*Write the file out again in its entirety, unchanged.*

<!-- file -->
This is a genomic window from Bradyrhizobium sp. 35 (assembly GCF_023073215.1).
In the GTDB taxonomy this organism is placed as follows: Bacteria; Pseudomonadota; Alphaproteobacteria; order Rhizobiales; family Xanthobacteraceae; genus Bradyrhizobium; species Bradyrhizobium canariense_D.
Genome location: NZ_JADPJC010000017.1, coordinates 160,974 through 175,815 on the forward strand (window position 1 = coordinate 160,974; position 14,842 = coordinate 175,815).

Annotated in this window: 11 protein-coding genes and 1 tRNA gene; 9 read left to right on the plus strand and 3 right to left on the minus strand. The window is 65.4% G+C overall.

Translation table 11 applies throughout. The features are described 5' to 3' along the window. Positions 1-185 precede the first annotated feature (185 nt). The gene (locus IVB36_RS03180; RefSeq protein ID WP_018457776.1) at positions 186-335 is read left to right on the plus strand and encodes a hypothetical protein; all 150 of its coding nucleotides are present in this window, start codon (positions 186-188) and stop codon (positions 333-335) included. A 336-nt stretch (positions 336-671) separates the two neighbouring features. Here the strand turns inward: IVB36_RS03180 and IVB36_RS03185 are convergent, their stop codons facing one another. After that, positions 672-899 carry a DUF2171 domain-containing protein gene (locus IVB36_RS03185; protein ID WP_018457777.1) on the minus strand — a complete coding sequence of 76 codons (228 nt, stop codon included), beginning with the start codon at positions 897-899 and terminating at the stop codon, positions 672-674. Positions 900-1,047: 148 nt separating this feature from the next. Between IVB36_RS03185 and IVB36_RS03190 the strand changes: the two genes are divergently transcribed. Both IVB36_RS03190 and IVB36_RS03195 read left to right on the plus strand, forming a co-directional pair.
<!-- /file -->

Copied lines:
This is a genomic window from Bradyrhizobium sp. 35 (assembly GCF_023073215.1).
In the GTDB taxonomy this organism is placed as follows: Bacteria; Pseudomonadota; Alphaproteobacteria; order Rhizobiales; family Xanthobacteraceae; genus Bradyrhizobium; species Bradyrhizobium canariense_D.
Genome location: NZ_JADPJC010000017.1, coordinates 160,974 through 175,815 on the forward strand (window position 1 = coordinate 160,974; position 14,842 = coordinate 175,815).

Annotated in this window: 11 protein-coding genes and 1 tRNA gene; 9 read left to right on the plus strand and 3 right to left on the minus strand. The window is 65.4% G+C overall.

Translation table 11 applies throughout. The features are described 5' to 3' along the window. Positions 1-185 precede the first annotated feature (185 nt). The gene (locus IVB36_RS03180; RefSeq protein ID WP_018457776.1) at positions 186-335 is read left to right on the plus strand and encodes a hypothetical protein; all 150 of its coding nucleotides are present in this window, start codon (positions 186-188) and stop codon (positions 333-335) included. A 336-nt stretch (positions 336-671) separates the two neighbouring features. Here the strand turns inward: IVB36_RS03180 and IVB36_RS03185 are convergent, their stop codons facing one another. After that, positions 672-899 carry a DUF2171 domain-containing protein gene (locus IVB36_RS03185; protein ID WP_018457777.1) on the minus strand — a complete coding sequence of 76 codons (228 nt, stop codon included), beginning with the start codon at positions 897-899 and terminating at the stop codon, positions 672-674. Positions 900-1,047: 148 nt separating this feature from the next. Between IVB36_RS03185 and IVB36_RS03190 the strand changes: the two genes are divergently transcribed. Both IVB36_RS03190 and IVB36_RS03195 read left to right on the plus strand, forming a co-directional pair.